Hall of Fame Class of 2015
Grégoire Evéquoz has been an occupational psychologist in the field of adult training and continuing education for more than 25 years. He is considered a leader in development and evaluation of competences and prior learning and is responsible for creating Switzerland’s first skill evaluation center in 1993. Through his work, he has enriched adult training by combining aspects of andragogy and cognitive psychology.
Evéquoz created the first, and to date only, "Cité des métiers et de la formation" in Switzerland with an area dedicated to continuing education frequented by thousands of adults each year. This model establishes links between all the services of the administration that are dedicated to adults. Adults obtain information and guidance about learning opportunities, career planning, financial support, unemployment insurance, Social Security, childcare, and other areas. This model is unique because adults get answers to all questions regarding lifelong learning in one single place. The Cité has considerably enhanced participation and inclusion of poorly qualified people in adult education. In only three years, the number of participants who benefit from the publicly funded voucher program in adult learning tripled from 700 to 2,000. It is due to Evéquoz ‘s engagement that Switzerland is now a pioneer country in the field of validation in Europe.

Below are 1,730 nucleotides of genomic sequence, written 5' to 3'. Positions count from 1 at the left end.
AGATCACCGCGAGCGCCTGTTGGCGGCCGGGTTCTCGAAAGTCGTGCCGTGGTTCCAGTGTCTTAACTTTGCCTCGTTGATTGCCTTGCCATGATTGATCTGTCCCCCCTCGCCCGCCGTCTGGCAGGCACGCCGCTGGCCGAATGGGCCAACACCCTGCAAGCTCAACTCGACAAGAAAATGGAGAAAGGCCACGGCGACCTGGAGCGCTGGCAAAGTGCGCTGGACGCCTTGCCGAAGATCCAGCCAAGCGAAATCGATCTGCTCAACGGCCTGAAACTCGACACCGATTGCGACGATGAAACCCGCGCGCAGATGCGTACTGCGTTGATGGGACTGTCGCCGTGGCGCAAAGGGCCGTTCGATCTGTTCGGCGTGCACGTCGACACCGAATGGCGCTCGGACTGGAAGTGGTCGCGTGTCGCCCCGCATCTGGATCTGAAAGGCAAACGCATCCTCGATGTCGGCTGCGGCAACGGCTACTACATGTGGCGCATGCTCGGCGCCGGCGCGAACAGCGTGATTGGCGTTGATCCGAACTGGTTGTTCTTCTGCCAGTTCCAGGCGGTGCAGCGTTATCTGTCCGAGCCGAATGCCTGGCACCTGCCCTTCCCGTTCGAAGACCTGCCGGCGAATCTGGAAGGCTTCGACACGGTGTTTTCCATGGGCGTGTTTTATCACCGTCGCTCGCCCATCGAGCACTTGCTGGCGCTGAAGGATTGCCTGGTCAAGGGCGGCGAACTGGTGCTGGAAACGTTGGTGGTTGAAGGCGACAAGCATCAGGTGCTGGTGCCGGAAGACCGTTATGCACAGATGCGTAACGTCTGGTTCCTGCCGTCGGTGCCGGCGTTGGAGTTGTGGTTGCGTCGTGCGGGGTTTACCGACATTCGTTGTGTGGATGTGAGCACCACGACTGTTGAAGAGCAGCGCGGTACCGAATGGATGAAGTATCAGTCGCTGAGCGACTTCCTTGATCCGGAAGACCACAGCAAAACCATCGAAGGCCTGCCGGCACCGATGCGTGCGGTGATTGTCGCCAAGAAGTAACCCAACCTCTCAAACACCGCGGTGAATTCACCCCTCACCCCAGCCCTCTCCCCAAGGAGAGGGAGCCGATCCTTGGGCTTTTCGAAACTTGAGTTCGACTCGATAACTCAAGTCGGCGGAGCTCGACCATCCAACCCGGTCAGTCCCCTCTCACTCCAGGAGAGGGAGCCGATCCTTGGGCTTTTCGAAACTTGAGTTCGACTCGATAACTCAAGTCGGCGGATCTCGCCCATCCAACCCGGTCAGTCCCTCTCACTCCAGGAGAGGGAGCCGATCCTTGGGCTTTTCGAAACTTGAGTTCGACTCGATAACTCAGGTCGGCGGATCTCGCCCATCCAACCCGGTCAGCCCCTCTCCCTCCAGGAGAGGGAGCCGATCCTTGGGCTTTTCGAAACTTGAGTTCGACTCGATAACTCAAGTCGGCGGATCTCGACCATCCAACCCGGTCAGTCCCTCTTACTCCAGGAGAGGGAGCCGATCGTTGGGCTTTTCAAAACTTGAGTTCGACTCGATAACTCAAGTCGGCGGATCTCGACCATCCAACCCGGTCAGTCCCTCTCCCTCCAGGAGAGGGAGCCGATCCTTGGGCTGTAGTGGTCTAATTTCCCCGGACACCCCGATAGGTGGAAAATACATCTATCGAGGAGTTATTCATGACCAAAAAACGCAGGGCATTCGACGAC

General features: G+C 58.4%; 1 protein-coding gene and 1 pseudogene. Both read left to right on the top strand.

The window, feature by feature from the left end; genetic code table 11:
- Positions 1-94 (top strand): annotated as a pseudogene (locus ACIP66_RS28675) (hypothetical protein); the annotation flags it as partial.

Perhaps Evéquoz's most original contribution to the field of adult and continuing education is the development of a certification of key skills or transversal skills for qualified and unqualified adults. This contribution integrates with the research on the European Framework of Key Competences, which led to the publication of a book on the same topic in 2004. These concepts have been used in various European projects for young people and adults alike, as well as in the framework of research conducted in France, Portugal, and Belgium on the evaluation of key skills. This approach enabled, for the first time, the implementation of an official form of certification of key skills.
Within his professional career, Evéquoz has integrated an academic dimension, with numerous teaching assignments in different universities in the French-speaking part of Switzerland, and a practical and political dimension since he has responsibility for a cantonal office in charge of proposing educational and learning policies. In this context, Evéquoz received national recognition praising the innovative politics pursued by the Canton and in Switzerland in the areas of adult training and continuing education. Additionally, he is recognized for his approach in skill evaluation, his studies on the exhaustion syndrome among unemployed persons, and his determination of the contribution of adult training in all public actions implemented in the Canton over the past 15 years.